Awaiting Pigskin Armageddon, Remote Control in HandFeb 1st, 2013 | By Chris Bateman | Category: Bateman's Blog
You might call it the TV Room. Or maybe, as the folks at Panasonic, Toshiba or Sony might prefer, The Home Theater. Or, given the room’s new hypnotic, mind-numbing abilities, The Brain Drain.
That’s because there’s a 55-incher in there. A huge 3D TV, from which – if you put on a pair of those goofy glasses – running backs, computer-generated pterodactyls and gesticulating weather forecasters might suddenly explode into your formerly private space.
The Super Bowl, featuring the hometown 49ers and a halftime show that again might include wardrobe malfunctions, is just hours away. I should be buying a keg, ordering up enough pizza and chips to feed Soulsbyville and inviting, as Hank Williams Jr. might say, “all my rowdy friends” over for the overblown, over-hyped Sunday afternoon extravaganza.
Trouble is, my rowdy friends aren’t that rowdy anymore and I don’t have that many of them. Then there’s that huge TV.
My wife and kids gave it to me for Christmas. They hauled it up from Costco and lugged it into the soon-to-be-ex-family room in a huge box. Then my son Ben set it up and it was, well, huge. Almost embarrassingly huge. Nevertheless, I watched it.
In the weeks followed I watched bowl games, Christmas Day NBA games, Fiscal Cliff hand-wringing, two rounds of NFL playoffs, Lance’s contrived, self-serving confession, the inauguration, pundits’ endless dissections of the inauguration, replays of and feigned outrage over Beyonce’s lip-synched inaugural National Anthem, Manti Te’o trying to explaining away an imaginary girlfriend, and hours of pre-Super Bowl hype – including shots of Coach Jim Harbaugh scowling and his marginally more mellow brother, Coach John Harbaugh, flirting with a scowl.
And to think I could have read a book. Or a dozen of them.
Don’t get me wrong. I wanted this TV, I asked for this TV and I’m the guy that turns this TV on 95 percent of the time. Still, I feel mildly uncomfortable owning a flat-screen that just a few short years ago would have cost a fortune and been the centerpiece of many fair-sized sports bars.
When it comes to televisions, I’m not one of those how-big-is-yours guys. Instead I look for ways to explain away or rationalize such possessions. But with a 55-incher, it’s tough.
I start by pointing out that this TV would have cost thousands a few years ago, and now it’s hundreds. And that one out of every four sets sold these days is 50 inches or larger. And that there are a whole lot of flat-screens out there that are much bigger and much more expensive than mine. Sony, for instance, sells an Ultra HD 110-incher for $25,000.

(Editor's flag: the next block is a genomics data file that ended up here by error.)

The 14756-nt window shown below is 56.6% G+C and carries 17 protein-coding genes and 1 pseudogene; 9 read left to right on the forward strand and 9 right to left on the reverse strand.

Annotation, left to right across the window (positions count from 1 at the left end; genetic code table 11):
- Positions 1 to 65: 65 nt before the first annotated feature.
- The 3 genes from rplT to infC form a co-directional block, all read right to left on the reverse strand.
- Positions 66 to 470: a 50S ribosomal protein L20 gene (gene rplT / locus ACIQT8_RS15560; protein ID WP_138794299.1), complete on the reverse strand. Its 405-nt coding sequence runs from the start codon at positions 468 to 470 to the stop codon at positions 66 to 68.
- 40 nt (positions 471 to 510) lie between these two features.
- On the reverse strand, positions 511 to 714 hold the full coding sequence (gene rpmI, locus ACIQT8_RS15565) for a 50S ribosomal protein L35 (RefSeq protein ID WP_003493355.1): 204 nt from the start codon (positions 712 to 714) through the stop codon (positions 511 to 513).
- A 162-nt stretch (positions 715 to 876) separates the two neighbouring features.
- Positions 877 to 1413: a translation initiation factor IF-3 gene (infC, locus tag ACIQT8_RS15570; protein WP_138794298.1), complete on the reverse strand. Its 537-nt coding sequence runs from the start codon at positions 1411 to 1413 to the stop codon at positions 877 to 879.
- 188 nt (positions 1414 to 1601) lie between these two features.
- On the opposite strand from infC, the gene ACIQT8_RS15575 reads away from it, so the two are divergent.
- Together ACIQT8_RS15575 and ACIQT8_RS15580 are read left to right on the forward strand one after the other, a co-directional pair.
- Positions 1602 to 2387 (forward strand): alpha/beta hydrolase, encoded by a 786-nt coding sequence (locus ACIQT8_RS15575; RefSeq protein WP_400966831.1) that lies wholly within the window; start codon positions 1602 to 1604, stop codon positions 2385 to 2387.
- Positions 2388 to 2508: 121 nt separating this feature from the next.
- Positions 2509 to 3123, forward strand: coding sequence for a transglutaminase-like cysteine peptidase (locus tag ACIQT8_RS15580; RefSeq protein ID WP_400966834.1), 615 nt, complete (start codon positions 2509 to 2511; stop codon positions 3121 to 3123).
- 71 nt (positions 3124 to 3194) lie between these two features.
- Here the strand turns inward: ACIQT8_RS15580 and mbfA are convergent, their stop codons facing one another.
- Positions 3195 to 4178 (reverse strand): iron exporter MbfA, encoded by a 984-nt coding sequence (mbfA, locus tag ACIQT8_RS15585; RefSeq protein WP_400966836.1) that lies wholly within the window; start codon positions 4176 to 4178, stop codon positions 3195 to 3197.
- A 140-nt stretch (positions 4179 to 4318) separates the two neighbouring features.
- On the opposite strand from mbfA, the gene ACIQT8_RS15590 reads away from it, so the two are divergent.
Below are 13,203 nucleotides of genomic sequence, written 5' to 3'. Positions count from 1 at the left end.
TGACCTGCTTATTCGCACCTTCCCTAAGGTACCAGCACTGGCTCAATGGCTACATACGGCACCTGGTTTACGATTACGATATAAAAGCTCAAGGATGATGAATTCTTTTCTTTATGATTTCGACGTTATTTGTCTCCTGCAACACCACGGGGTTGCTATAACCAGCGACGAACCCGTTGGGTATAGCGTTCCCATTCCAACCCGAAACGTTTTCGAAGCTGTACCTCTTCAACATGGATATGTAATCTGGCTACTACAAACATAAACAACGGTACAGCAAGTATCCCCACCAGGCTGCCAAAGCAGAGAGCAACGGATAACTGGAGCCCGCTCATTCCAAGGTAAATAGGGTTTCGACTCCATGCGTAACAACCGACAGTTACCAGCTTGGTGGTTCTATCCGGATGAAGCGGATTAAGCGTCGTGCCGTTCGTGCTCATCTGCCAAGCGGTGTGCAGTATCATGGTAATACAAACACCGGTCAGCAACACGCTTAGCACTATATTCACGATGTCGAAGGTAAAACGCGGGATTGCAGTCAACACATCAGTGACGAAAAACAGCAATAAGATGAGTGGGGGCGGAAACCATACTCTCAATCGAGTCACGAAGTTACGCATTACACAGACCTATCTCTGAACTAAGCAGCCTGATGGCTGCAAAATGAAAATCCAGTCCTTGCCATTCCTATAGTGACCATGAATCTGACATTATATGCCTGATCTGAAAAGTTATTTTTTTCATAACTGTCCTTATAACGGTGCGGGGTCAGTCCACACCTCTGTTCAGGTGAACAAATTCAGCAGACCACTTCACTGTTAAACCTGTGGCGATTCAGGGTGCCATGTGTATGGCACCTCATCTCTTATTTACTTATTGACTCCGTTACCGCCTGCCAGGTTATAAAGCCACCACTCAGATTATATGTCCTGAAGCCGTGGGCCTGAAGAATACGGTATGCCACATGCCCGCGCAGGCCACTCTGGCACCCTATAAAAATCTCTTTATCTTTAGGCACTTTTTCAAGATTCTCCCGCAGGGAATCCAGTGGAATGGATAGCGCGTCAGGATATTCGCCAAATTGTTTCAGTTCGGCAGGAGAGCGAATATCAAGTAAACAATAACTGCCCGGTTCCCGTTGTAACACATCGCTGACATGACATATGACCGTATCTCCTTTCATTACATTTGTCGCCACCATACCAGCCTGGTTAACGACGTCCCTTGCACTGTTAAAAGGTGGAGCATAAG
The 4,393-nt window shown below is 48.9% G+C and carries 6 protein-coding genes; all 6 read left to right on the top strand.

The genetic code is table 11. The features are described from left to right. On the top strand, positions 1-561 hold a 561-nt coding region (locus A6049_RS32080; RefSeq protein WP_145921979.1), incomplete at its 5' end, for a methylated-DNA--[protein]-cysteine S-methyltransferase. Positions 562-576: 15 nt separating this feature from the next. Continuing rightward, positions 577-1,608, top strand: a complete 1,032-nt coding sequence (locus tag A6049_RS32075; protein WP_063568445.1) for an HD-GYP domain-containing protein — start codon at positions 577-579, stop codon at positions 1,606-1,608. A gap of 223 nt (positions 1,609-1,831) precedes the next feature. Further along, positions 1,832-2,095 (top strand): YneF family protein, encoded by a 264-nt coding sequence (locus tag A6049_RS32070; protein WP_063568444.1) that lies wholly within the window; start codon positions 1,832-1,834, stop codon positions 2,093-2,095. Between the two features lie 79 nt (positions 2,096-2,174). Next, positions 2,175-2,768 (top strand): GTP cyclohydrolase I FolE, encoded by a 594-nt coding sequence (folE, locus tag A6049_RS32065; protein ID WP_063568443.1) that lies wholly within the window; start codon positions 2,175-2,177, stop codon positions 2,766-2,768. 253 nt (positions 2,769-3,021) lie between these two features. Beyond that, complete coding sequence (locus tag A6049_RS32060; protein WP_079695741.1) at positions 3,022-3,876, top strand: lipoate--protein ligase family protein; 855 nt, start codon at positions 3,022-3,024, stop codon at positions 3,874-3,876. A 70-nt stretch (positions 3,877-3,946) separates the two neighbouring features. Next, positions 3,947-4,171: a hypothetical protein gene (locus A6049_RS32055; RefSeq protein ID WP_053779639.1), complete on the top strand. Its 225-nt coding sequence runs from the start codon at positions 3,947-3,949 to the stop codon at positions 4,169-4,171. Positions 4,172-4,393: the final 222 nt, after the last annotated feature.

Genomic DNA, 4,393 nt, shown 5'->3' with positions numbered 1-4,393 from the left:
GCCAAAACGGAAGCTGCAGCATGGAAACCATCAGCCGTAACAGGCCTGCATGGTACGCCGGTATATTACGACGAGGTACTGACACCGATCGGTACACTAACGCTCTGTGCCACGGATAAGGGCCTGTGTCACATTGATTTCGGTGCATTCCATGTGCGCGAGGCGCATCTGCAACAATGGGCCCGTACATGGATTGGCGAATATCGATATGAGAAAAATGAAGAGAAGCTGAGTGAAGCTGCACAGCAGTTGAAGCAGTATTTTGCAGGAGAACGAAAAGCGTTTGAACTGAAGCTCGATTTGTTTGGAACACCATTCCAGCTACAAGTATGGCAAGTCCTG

None of which explains why I need a TV that’s nearly five-feet across.
What do I say? “Oh, I got it for PBS and BBC”? “It’s only for classic movies”? “I’m waiting for the next Ken Burns documentary”?
Get real: That’s like saying you buy Playboy for the stories.
But I have learned a few things watching this much-larger-than-life TV. I have learned that not everyone looks good in high def. Jowly, bloviating politicians, for example. And a lot of ordinary people who look just fine on the street, but aren’t made up, carefully coiffed and accustomed to being on the air. As much as we all crave our 15 minutes of fame – or, more likely these days, 30 seconds of fame – on the local news, these huge new TVs bring us up too close and way too personal.
Likewise, guys my age and beyond should hide when an HD camera gets within 100 yards. There are certain things, like nose hair and skin folds, that should not be highly defined – particularly on a face that’s magnified to nearly three times its normal size in your former family room.
This situation won’t improve in coming years. I’ve read that Ultra-HD technology will shortly magnify even minor facial blemishes to asteroid-size, sharply focused craters, and that otherwise skilled actors will be all but disqualified from appearing on what was once called the small screen.
Still, I’m not going to return my 55-incher, throw a sheet over it, or restrict myself to 15 minutes a day of astute news analysis. My big-screen angst is hereby over. Twenty years hence, when interactive, holographic wall-size TVs are the norm and musty turn-of-the-21st Century flat-screens are relegated to video museums, the teeth-gnashing above will seem outdated and irrelevant.
But what these new sets do need is fewer jowly, bloviating politicians and more NFL action. Which brings me back to the Super Bowl:
Of course I’m going to tune in the 49ers and Ravens. Flush with speed, grace, strength, machismo and violence, pro football is no doubt the perfect sport for America’s millions of mega-TVs. Add pageantry, hoopla, hucksterism (at the rate of $4 million for a 30-second spot) , sex (yes, it’s all over the ads and the halftime spectacle), and hundreds of millions of dollars in legal and illegal wagers, and you have an irresistible proposition.
If some sinister foreign power wants to catch us with our collective guard down, 3:30 p.m. Sunday would be the time to do it. But if those scheming terrorists choose to make their first strike at my satellite-dish-connected outpost in the Central Sierra foothills, at least I’ll go happy.
At least I will if the Niners are up by a touchdown or better when Armageddon arrives.
Chris Bateman, 66, is a journalist based in Sonora, California, where over the past 40 years he has covered everything under the Sierra Nevada sun. Assuming Armageddon does not arrive, watch this spot for his post-game analysis next week.
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